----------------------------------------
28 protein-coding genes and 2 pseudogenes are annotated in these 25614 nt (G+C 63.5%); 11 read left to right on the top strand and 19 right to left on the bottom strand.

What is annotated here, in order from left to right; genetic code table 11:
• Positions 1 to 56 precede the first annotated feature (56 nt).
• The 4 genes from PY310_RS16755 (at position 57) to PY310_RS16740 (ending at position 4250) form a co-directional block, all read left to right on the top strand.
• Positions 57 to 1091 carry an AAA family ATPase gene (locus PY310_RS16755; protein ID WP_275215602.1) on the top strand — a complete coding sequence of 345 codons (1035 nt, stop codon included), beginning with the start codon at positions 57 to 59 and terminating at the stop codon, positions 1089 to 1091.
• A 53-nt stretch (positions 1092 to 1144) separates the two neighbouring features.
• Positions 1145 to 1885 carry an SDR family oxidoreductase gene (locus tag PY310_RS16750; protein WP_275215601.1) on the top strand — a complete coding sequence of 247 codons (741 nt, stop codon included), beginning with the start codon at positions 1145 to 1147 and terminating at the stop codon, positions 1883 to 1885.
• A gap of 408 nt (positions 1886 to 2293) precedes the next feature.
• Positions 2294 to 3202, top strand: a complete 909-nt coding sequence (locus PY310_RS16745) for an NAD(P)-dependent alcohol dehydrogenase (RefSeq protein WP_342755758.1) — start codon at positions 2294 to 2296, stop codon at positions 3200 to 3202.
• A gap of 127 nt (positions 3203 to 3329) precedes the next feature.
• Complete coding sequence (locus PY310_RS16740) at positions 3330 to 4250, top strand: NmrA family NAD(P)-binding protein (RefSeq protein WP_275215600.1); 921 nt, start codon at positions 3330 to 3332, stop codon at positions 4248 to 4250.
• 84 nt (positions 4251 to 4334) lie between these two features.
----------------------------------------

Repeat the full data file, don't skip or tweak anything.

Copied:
28 protein-coding genes and 2 pseudogenes are annotated in these 25614 nt (G+C 63.5%); 11 read left to right on the top strand and 19 right to left on the bottom strand.

What is annotated here, in order from left to right; genetic code table 11:
• Positions 1 to 56 precede the first annotated feature (56 nt).
• The 4 genes from PY310_RS16755 (at position 57) to PY310_RS16740 (ending at position 4250) form a co-directional block, all read left to right on the top strand.
• Positions 57 to 1091 carry an AAA family ATPase gene (locus PY310_RS16755; protein ID WP_275215602.1) on the top strand — a complete coding sequence of 345 codons (1035 nt, stop codon included), beginning with the start codon at positions 57 to 59 and terminating at the stop codon, positions 1089 to 1091.
• A 53-nt stretch (positions 1092 to 1144) separates the two neighbouring features.
• Positions 1145 to 1885 carry an SDR family oxidoreductase gene (locus tag PY310_RS16750; protein WP_275215601.1) on the top strand — a complete coding sequence of 247 codons (741 nt, stop codon included), beginning with the start codon at positions 1145 to 1147 and terminating at the stop codon, positions 1883 to 1885.
• A gap of 408 nt (positions 1886 to 2293) precedes the next feature.
• Positions 2294 to 3202, top strand: a complete 909-nt coding sequence (locus PY310_RS16745) for an NAD(P)-dependent alcohol dehydrogenase (RefSeq protein WP_342755758.1) — start codon at positions 2294 to 2296, stop codon at positions 3200 to 3202.
• A gap of 127 nt (positions 3203 to 3329) precedes the next feature.
• Complete coding sequence (locus PY310_RS16740) at positions 3330 to 4250, top strand: NmrA family NAD(P)-binding protein (RefSeq protein WP_275215600.1); 921 nt, start codon at positions 3330 to 3332, stop codon at positions 4248 to 4250.
• 84 nt (positions 4251 to 4334) lie between these two features.